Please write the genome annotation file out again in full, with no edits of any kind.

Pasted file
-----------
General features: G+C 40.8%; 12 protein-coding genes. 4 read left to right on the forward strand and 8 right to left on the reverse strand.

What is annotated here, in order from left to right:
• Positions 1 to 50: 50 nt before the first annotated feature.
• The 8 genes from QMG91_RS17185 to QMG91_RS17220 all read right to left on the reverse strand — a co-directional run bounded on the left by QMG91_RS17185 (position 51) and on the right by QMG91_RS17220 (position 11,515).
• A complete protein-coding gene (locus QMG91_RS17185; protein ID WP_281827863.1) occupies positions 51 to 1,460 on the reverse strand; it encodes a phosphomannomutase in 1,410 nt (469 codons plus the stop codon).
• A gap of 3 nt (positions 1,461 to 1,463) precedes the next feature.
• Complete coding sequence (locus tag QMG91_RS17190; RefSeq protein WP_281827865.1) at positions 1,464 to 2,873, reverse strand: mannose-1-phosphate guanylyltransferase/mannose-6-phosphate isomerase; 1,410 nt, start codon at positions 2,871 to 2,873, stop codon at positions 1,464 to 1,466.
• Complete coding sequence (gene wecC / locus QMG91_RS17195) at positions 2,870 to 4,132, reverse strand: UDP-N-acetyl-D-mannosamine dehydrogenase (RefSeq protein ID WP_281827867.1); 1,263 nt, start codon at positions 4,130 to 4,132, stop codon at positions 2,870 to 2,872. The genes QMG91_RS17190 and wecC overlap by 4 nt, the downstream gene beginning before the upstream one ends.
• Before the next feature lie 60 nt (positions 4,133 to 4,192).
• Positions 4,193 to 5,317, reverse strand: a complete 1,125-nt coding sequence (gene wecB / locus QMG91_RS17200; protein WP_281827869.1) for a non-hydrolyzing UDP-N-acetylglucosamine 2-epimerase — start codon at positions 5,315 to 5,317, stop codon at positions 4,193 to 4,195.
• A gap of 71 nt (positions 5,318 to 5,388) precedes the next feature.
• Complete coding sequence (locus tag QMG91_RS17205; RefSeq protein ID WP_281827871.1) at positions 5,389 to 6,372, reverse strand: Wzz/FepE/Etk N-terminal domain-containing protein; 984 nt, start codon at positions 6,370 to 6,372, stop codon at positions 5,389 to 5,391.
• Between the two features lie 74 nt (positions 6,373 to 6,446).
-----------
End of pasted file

General features: G+C 40.8%; 12 protein-coding genes. 4 read left to right on the forward strand and 8 right to left on the reverse strand.

What is annotated here, in order from left to right:
• Positions 1 to 50: 50 nt before the first annotated feature.
• The 8 genes from QMG91_RS17185 to QMG91_RS17220 all read right to left on the reverse strand — a co-directional run bounded on the left by QMG91_RS17185 (position 51) and on the right by QMG91_RS17220 (position 11,515).
• A complete protein-coding gene (locus QMG91_RS17185; protein ID WP_281827863.1) occupies positions 51 to 1,460 on the reverse strand; it encodes a phosphomannomutase in 1,410 nt (469 codons plus the stop codon).
• A gap of 3 nt (positions 1,461 to 1,463) precedes the next feature.
• Complete coding sequence (locus tag QMG91_RS17190; RefSeq protein WP_281827865.1) at positions 1,464 to 2,873, reverse strand: mannose-1-phosphate guanylyltransferase/mannose-6-phosphate isomerase; 1,410 nt, start codon at positions 2,871 to 2,873, stop codon at positions 1,464 to 1,466.
• Complete coding sequence (gene wecC / locus QMG91_RS17195) at positions 2,870 to 4,132, reverse strand: UDP-N-acetyl-D-mannosamine dehydrogenase (RefSeq protein ID WP_281827867.1); 1,263 nt, start codon at positions 4,130 to 4,132, stop codon at positions 2,870 to 2,872. The genes QMG91_RS17190 and wecC overlap by 4 nt, the downstream gene beginning before the upstream one ends.
• Before the next feature lie 60 nt (positions 4,133 to 4,192).
• Positions 4,193 to 5,317, reverse strand: a complete 1,125-nt coding sequence (gene wecB / locus QMG91_RS17200; protein WP_281827869.1) for a non-hydrolyzing UDP-N-acetylglucosamine 2-epimerase — start codon at positions 5,315 to 5,317, stop codon at positions 4,193 to 4,195.
• A gap of 71 nt (positions 5,318 to 5,388) precedes the next feature.
• Complete coding sequence (locus tag QMG91_RS17205; RefSeq protein ID WP_281827871.1) at positions 5,389 to 6,372, reverse strand: Wzz/FepE/Etk N-terminal domain-containing protein; 984 nt, start codon at positions 6,370 to 6,372, stop codon at positions 5,389 to 5,391.
• Between the two features lie 74 nt (positions 6,373 to 6,446).